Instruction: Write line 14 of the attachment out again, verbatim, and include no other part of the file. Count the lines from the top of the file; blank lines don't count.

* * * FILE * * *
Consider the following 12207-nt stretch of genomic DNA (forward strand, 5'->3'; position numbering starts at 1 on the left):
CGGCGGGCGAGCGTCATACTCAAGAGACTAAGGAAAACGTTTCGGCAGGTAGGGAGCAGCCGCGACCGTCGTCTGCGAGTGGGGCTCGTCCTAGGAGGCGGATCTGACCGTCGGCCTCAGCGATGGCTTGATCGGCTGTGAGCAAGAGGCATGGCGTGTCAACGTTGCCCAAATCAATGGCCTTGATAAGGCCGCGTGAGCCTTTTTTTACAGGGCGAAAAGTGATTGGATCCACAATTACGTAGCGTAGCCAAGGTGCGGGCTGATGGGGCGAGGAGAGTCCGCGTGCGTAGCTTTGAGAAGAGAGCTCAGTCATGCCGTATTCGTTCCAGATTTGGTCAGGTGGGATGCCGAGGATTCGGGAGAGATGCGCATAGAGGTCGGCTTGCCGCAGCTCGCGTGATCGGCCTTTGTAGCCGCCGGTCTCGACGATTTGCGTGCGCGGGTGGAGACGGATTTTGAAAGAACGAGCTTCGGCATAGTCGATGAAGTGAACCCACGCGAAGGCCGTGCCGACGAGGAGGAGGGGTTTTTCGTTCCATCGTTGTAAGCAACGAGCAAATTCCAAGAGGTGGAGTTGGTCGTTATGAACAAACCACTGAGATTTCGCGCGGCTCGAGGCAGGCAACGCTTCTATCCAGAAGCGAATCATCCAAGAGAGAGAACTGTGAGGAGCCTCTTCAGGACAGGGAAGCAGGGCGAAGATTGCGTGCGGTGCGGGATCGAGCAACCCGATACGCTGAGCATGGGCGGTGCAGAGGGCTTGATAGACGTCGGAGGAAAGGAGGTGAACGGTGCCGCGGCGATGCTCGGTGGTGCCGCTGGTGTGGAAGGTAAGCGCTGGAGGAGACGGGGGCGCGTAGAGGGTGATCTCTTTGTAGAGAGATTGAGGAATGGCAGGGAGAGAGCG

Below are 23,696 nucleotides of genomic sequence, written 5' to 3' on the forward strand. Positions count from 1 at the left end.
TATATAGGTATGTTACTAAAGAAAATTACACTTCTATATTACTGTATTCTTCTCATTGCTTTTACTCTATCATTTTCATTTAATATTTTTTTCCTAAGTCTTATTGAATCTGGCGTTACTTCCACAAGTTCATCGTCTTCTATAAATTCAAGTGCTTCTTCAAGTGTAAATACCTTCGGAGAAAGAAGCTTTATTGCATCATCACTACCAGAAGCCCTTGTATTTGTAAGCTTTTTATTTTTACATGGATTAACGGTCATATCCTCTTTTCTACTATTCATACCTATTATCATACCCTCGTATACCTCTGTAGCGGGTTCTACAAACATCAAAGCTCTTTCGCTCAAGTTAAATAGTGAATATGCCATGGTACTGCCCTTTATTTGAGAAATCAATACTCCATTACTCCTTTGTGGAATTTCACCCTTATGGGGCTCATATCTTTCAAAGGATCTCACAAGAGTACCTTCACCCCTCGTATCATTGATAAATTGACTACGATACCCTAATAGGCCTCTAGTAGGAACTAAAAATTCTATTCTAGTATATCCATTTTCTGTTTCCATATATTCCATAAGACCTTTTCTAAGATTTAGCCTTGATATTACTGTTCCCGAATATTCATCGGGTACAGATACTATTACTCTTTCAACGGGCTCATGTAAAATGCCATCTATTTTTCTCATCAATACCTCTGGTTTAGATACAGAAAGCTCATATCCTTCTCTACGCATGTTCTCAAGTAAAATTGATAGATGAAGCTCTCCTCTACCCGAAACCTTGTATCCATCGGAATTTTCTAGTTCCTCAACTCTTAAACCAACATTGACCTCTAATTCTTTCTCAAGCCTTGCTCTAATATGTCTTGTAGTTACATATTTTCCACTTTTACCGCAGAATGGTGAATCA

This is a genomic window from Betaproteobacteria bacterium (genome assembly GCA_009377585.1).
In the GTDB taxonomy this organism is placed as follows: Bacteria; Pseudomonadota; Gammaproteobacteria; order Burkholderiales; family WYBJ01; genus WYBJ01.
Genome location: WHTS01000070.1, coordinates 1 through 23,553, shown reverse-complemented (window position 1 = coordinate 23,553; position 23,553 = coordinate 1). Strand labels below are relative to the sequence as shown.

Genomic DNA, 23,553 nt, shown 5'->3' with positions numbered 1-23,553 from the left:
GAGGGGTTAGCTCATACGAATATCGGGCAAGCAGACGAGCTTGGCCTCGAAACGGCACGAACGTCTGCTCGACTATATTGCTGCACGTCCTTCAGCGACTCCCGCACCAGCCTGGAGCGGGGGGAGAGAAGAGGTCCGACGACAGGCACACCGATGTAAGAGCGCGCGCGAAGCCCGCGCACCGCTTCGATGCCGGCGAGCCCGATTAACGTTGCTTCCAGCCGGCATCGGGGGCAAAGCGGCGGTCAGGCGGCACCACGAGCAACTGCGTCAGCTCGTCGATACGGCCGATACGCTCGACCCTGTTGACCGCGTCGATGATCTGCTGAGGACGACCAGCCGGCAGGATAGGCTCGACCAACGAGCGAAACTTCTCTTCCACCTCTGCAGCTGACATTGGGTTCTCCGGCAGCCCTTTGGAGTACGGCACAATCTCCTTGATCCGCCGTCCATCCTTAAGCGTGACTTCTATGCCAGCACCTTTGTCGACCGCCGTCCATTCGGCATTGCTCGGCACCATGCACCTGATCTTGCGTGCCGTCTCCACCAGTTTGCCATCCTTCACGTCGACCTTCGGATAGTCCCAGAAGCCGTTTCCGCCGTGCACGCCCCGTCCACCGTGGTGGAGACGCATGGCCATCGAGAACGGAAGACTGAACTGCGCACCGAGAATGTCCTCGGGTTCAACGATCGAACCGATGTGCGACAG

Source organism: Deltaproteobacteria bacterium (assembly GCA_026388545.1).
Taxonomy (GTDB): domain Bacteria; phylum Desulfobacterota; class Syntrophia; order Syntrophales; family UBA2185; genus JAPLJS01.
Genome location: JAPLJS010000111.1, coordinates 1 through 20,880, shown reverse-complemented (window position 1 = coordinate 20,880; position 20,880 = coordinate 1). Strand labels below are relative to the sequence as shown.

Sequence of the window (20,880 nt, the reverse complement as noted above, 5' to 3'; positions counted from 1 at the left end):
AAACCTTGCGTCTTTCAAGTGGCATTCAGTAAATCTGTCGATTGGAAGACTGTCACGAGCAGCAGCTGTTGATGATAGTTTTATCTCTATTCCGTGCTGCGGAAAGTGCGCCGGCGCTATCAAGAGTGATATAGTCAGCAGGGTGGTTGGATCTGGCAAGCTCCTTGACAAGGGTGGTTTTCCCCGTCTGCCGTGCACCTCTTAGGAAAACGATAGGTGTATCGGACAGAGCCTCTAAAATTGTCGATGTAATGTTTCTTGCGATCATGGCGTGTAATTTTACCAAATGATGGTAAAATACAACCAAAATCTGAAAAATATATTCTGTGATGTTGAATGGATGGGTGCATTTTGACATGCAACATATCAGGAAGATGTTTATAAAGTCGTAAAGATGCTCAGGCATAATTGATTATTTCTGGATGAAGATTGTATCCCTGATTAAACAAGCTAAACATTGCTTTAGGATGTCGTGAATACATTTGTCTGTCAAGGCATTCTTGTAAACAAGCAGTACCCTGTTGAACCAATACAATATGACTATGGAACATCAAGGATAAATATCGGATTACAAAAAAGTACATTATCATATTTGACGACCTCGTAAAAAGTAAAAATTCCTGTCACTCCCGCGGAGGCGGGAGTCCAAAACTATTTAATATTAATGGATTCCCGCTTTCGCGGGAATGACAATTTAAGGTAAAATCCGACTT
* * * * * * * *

AAACCTTGCGTCTTTCAAGTGGCATTCAGTAAATCTGTCGATTGGAAGACTGTCACGAGCAGCAGCTGTTGATGATAGTTTTATCTCTATTCCGTGCTGCGGAAAGTGCGCCGGCGCTATCAAGAGTGATATAGTCAGCAGGGTGGTTGGATCTGGCAAGCTCCTTGACAAGGGTGGTTTTCCCCGTCTGCCGTGCACCTCTTAGGAAAACGATAGGTGTATCGGACAGAGCCTCTAAAATTGTCGATGTAATGTTTCTTGCGATCATGGCGTGTAATTTTACCAAATGATGGTAAAATACAACCAAAATCTGAAAAATATATTCTGTGATGTTGAATGGATGGGTGCATTTTGACATGCAACATATCAGGAAGATGTTTATAAAGTCGTAAAGATGCTCAGGCATAATTGATTATTTCTGGATGAAGATTGTATCCCTGATTAAACAAGCTAAACATTGCTTTAGGATGTCGTGAATACATTTGTCTGTCAAGGCATTCTTGTAAACAAGCAGTACCCTGTTGAACCAATACAATATGACTATGGAACATCAAGGATAAATATCGGATTACAAAAAAGTACATTATCATATTTGACGACCTCGTAAAAAGTAAAAATTCCTGTCACTCCCGCGGAGGCGGGAGTCCAAAACTATTTAATATTAATGGATTCCCGCTTTCGCGGGAATGACAATTTAAGGTAAAATCCGACTT